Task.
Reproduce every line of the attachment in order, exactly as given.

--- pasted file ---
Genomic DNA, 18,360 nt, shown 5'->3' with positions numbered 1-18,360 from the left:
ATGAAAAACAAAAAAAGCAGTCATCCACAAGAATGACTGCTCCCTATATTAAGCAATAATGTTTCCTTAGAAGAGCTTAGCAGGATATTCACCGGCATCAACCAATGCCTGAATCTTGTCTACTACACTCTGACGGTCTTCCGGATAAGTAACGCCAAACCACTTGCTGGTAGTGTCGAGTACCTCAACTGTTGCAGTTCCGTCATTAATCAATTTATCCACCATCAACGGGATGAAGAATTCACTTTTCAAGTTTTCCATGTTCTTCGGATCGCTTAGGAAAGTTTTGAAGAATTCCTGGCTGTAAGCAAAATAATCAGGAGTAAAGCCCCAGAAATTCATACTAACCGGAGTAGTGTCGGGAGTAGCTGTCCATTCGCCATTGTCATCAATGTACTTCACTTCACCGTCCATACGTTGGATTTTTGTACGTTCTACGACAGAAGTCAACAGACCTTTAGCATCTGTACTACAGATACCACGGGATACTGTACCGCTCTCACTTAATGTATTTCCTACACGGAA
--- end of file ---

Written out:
Genomic DNA, 18,360 nt, shown 5'->3' with positions numbered 1-18,360 from the left:
ATGAAAAACAAAAAAAGCAGTCATCCACAAGAATGACTGCTCCCTATATTAAGCAATAATGTTTCCTTAGAAGAGCTTAGCAGGATATTCACCGGCATCAACCAATGCCTGAATCTTGTCTACTACACTCTGACGGTCTTCCGGATAAGTAACGCCAAACCACTTGCTGGTAGTGTCGAGTACCTCAACTGTTGCAGTTCCGTCATTAATCAATTTATCCACCATCAACGGGATGAAGAATTCACTTTTCAAGTTTTCCATGTTCTTCGGATCGCTTAGGAAAGTTTTGAAGAATTCCTGGCTGTAAGCAAAATAATCAGGAGTAAAGCCCCAGAAATTCATACTAACCGGAGTAGTGTCGGGAGTAGCTGTCCATTCGCCATTGTCATCAATGTACTTCACTTCACCGTCCATACGTTGGATTTTTGTACGTTCTACGACAGAAGTCAACAGACCTTTAGCATCTGTACTACAGATACCACGGGATACTGTACCGCTCTCACTTAATGTATTTCCTACACGGAA